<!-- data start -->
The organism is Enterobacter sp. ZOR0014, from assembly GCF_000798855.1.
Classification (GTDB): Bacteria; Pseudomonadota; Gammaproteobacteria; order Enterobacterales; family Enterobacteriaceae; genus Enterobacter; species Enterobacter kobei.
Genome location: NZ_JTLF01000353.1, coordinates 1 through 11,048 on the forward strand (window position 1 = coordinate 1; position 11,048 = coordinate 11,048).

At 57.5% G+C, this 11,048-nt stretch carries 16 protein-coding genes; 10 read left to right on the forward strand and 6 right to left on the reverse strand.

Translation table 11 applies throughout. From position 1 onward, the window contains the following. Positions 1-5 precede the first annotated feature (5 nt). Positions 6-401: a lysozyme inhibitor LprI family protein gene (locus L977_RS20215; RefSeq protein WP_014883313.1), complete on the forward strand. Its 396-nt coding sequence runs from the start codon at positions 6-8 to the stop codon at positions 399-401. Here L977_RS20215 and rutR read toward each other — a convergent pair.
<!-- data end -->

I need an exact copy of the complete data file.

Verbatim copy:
The organism is Enterobacter sp. ZOR0014, from assembly GCF_000798855.1.
Classification (GTDB): Bacteria; Pseudomonadota; Gammaproteobacteria; order Enterobacterales; family Enterobacteriaceae; genus Enterobacter; species Enterobacter kobei.
Genome location: NZ_JTLF01000353.1, coordinates 1 through 11,048 on the forward strand (window position 1 = coordinate 1; position 11,048 = coordinate 11,048).

At 57.5% G+C, this 11,048-nt stretch carries 16 protein-coding genes; 10 read left to right on the forward strand and 6 right to left on the reverse strand.

Translation table 11 applies throughout. From position 1 onward, the window contains the following. Positions 1-5 precede the first annotated feature (5 nt). Positions 6-401: a lysozyme inhibitor LprI family protein gene (locus L977_RS20215; RefSeq protein WP_014883313.1), complete on the forward strand. Its 396-nt coding sequence runs from the start codon at positions 6-8 to the stop codon at positions 399-401. Here L977_RS20215 and rutR read toward each other — a convergent pair.